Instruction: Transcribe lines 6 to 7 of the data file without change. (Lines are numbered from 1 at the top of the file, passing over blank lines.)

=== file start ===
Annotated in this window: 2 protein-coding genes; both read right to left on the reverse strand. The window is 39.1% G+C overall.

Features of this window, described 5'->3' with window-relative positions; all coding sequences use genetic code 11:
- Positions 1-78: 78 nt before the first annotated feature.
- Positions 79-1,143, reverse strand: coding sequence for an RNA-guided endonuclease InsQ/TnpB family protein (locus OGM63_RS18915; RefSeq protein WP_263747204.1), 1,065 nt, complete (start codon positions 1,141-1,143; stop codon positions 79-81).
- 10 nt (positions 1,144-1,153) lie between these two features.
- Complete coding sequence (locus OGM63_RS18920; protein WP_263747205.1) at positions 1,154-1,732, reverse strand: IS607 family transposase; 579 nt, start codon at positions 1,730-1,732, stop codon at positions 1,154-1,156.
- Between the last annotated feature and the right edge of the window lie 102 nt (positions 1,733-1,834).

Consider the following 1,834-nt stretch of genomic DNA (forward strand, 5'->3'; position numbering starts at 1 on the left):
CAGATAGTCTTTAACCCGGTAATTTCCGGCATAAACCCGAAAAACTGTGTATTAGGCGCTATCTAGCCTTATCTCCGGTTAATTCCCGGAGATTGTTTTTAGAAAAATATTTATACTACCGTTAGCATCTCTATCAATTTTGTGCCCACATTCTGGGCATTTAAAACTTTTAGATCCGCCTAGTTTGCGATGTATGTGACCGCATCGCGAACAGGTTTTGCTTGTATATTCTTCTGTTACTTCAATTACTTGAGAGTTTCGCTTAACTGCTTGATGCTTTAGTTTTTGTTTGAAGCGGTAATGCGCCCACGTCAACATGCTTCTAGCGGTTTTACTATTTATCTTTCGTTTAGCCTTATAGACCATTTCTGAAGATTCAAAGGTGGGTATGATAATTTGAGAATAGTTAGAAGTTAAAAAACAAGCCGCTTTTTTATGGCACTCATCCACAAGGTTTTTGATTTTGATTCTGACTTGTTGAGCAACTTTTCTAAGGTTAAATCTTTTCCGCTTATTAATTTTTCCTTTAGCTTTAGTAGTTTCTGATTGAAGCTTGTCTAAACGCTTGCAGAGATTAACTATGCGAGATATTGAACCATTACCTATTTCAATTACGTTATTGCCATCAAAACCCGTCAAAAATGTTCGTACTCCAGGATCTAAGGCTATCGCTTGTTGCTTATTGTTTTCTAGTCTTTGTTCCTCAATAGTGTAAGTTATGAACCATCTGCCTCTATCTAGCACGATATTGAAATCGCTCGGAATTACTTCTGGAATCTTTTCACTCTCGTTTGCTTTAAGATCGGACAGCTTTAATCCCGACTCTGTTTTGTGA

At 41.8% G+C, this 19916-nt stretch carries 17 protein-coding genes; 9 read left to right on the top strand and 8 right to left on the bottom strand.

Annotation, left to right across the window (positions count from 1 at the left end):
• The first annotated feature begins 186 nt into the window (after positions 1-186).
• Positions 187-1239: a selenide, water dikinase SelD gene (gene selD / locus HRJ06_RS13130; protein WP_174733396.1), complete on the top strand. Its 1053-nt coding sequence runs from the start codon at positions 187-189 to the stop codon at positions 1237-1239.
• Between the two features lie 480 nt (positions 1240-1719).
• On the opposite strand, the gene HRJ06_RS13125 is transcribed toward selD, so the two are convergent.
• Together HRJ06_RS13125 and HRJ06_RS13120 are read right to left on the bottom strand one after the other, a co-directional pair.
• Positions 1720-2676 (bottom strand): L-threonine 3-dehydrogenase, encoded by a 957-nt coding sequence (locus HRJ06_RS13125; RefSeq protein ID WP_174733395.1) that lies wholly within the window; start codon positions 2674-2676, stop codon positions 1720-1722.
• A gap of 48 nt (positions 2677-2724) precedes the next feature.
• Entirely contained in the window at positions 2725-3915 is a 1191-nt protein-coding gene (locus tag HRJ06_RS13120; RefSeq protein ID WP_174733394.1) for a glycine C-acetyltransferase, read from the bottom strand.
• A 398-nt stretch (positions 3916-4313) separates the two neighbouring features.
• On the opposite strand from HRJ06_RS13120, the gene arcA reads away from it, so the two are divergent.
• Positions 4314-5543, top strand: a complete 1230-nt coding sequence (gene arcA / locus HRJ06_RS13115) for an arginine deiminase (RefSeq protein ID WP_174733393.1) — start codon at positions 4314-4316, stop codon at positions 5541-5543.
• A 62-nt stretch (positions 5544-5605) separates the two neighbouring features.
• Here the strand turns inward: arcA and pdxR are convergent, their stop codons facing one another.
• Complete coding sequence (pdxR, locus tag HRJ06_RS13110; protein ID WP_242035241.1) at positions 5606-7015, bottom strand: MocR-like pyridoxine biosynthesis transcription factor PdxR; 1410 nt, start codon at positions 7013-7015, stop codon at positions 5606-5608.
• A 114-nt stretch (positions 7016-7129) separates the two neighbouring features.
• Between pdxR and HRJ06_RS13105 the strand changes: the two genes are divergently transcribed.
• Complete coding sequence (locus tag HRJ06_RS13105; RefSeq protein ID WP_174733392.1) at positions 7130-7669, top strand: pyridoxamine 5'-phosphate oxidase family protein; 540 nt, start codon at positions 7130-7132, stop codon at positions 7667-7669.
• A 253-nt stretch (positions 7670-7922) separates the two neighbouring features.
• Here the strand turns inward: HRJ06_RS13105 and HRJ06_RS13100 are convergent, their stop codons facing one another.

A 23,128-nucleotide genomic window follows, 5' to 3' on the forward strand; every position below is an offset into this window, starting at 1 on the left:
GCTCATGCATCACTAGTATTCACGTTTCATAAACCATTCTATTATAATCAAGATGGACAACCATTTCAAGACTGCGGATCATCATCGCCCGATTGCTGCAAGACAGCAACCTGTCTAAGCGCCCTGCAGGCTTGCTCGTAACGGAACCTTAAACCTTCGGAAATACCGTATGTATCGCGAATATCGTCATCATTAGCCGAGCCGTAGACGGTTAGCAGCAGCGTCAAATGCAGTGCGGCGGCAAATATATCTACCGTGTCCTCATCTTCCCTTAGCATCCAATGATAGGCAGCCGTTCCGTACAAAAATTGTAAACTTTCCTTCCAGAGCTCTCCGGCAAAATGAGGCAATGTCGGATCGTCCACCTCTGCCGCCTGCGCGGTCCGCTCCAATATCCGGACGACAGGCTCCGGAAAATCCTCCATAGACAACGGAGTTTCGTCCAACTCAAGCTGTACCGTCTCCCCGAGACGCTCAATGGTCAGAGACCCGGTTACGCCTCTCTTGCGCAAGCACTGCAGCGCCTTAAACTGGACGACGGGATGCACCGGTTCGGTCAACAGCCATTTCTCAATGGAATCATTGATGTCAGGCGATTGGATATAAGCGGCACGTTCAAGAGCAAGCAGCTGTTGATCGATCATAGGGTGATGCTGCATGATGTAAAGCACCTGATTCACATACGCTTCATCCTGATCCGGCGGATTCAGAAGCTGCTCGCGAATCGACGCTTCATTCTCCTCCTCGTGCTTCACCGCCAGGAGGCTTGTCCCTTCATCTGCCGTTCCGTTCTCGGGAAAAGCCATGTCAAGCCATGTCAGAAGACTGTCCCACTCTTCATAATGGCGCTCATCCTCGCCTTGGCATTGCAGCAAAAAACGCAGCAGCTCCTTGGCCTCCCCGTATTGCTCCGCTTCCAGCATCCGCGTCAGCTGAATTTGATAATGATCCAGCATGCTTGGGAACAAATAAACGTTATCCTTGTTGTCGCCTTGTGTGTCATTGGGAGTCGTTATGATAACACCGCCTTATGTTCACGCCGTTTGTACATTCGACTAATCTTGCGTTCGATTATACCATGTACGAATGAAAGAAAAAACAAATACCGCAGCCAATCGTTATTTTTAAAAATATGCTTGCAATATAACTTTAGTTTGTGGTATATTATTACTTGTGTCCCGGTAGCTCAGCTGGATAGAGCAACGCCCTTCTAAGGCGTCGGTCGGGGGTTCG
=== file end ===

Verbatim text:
- Complete coding sequence (locus OGM63_RS18920; protein WP_263747205.1) at positions 1,154-1,732, reverse strand: IS607 family transposase; 579 nt, start codon at positions 1,730-1,732, stop codon at positions 1,154-1,156.
- Between the last annotated feature and the right edge of the window lie 102 nt (positions 1,733-1,834).